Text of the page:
Paul Greatrix is Registrar at The University of Nottingham, author and creator of Registrarism and a Contributing Editor of Wonkhe.

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Along with many others I was saddened by the recent death of Shirley Williams.

She was a major figure in UK and international politics and education for longer than my lifetime.  Not only was she a minister who delivered radical change in education she was part of a group who changed the alignment of British politics for a generation (for good or ill depends on your perspective).

Back in 1969, over half a century ago, when Minister for Education and Science, she set out ’13 points’ as a series of suggestions to vice chancellors. I came across these a while ago and had been musing on her 13 points for some time. I was therefore pleased to note this piece from Nick Hillman on HEPI which covered them, following the announcement of the news about Williams.

Hillman set out the 13 points and noted that they had not exactly been welcomed by vice chancellors:

The initial response was far from warm. The article by Alec Merrison, the Vice Chancellor of the University of Bristol (1969-84), from which I have lifted this list (Universities Quarterly, vol. 30, pp.2-14) reminds us that these 13 points ‘were pretty summarily dismissed by the universities’. Moreover, there was apparently ‘little doubt that at least the manner of their dismissal harmed the universities’ stock of credit with politicians and, I would guess, the civil servants.’

The vice-chancellors of the time could not have known that Shirley Williams’s list would come to read, more than 50 years later, like a remarkably prescient summary of the main higher education debates to come over the next half a century under future Conservative, Labour and Coalition Governments.

A surprising baker’s dozen

There are a number of things which struck me about the 13 points:

  • It is difficult to track down the exact source of the list – it this was a speech I think to CVCP, possibly at a conference.
  • There doesn’t appear to be a precise agreed formulation of the 13 points – the list quoted by Nick Hillman is slightly different from the version reported by Mike Shattock, below.
  • The VCs’ initial dismissiveness is reflected in the fact that there is so little commentary around on the 13 points.
  • There aren’t many Ministerial speeches to vice chancellors which have had the long term resonance of this one.
  • There is a reading of this which has it as a classic Ministerial off-the-cuff after dinner style kite-flying provocation. I think this might be plausible were it not the case that so many of these things have come to pass. This was a seriously thought through list.
  • Whilst a good number of the 13 have in the succeeding years happened, most of them have been done to universities rather than at our own volition. Williams was suggesting universities should take these things into their own hands. We chose not to. They happened anyway.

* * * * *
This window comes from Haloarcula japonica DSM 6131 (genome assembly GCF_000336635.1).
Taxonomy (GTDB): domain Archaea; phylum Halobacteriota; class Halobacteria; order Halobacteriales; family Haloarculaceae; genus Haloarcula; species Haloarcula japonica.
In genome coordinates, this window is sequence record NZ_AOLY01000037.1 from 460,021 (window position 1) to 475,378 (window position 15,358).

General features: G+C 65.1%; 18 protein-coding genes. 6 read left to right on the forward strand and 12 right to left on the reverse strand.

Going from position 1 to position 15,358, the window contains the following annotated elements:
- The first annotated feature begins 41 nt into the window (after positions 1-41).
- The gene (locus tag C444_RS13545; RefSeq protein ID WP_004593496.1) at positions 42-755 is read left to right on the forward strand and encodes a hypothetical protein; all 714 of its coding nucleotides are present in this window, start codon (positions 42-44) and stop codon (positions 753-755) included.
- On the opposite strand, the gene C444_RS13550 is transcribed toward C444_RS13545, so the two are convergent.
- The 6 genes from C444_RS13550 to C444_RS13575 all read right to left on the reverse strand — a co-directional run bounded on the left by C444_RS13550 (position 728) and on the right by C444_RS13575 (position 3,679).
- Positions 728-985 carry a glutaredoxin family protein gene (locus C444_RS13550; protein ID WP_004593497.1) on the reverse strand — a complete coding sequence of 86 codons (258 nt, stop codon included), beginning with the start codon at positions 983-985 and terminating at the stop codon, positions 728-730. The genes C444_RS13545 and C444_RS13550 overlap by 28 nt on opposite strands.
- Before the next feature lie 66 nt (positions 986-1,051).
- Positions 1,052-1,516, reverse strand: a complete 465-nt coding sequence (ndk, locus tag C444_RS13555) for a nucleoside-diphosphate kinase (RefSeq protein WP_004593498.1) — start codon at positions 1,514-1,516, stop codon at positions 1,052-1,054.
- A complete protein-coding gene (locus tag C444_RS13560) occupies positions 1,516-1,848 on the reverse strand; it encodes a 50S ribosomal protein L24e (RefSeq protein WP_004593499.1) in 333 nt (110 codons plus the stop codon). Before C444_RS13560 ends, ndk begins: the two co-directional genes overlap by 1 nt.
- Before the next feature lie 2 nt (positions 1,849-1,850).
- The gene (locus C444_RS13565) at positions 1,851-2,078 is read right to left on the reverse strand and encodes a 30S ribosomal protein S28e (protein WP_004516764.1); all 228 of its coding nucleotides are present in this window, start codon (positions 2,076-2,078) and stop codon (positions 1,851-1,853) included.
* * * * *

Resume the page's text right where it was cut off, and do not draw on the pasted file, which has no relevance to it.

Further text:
WAC Stewart, in his book Higher Education in Postwar Britain (1989), observes that the Vice-Chancellors seemed more than a little out of touch:

The CVCP cold shoulder to these proposals picked up a good deal of criticism in the educational press, from local authorities and the DES and elsewhere, on the grounds that the universities selfishly refused to cooperate at a time of national need….

Thus the CVCP and most universities took what they thought was a reasoned position against the Williams proposals, but others saw it as a calculated snub, or at least politically inept, ignoring the depth of the financial crisis.

The CVCP says no

Mike Shattock touches on the 13 points and the cold shoulder in his book Making Policy in British Higher Education, 1945-2011 (2012). He helpfully summarises the CVCP response to each point and I’ve paraphrased his comments below:

1. a reduction or removal of student grant-aid, coupled with a system of loans; CVCP opposed.
2. a similar policy at the postgraduate level only; CVCP – ok but need encouragement for PG study and don’t want to reduce numbers.
3. a more restrictive policy as regards the admission of overseas students; numbers small but concern about this.
4. the requirement that grant-aided students should enter specified kinds of employment for a period after graduation, which might have the effect of reducing applications; rejected as damaging.
5. the greater use of part-time and correspondence courses as alternatives to full-time courses; not appropriate for many courses, this is OU territory.
6. the possibility that the most able should have the opportunity to complete a degree course in two years; CVCP totally opposed to this.
7. the possibility of some students not proceeding to the customary three-year course, but to a different course lasting only two years and leading to a different qualification; seen as one for the polytechnics this.
8. the insertion of a gap year between school and university; ok, but optional.
9. more intensive use of buildings; CVCP line was we know, but the spare capacity is in science and engineering buildings where there is a shortage of student numbers.
10. more sharing of facilities ; willing to explore but difficult.
11. more home-based students; no because of need for freedom of choice for students.
12. the development of student housing associations, and other forms of loan-financed provision for student residences; a national scheme is required.